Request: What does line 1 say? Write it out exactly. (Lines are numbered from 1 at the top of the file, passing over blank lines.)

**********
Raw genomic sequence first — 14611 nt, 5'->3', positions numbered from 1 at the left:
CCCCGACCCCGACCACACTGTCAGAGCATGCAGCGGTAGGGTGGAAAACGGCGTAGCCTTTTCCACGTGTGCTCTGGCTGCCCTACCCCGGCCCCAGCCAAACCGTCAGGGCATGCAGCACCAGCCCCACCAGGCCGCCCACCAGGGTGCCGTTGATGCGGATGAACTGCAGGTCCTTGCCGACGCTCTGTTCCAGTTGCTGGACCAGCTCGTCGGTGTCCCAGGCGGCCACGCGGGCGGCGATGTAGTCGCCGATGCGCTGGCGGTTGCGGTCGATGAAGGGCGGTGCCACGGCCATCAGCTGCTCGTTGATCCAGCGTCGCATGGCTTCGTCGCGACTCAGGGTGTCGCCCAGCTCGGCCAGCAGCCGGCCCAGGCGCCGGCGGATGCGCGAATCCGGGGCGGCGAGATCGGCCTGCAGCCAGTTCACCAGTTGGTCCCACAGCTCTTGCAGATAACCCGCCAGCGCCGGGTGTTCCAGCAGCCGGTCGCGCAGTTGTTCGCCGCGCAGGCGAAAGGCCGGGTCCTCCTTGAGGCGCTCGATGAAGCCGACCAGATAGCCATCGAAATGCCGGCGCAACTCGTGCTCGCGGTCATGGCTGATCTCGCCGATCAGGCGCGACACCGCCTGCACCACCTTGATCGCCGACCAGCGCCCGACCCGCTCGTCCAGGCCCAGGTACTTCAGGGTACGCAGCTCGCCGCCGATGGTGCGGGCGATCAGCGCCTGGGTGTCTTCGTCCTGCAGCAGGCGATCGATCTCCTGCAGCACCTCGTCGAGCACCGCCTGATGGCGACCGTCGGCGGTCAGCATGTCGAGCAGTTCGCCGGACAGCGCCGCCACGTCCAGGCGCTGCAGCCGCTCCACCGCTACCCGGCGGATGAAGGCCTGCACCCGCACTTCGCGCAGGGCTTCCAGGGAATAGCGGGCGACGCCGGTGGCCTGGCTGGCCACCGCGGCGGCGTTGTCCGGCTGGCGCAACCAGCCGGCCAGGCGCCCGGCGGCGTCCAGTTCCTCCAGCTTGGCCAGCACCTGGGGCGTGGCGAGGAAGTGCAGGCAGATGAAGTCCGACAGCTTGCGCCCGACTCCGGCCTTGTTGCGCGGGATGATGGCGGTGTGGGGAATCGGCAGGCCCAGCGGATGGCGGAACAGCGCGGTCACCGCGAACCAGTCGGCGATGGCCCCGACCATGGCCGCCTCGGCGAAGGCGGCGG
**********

Raw genomic sequence first — 14611 nt, 5'->3', positions numbered from 1 at the left: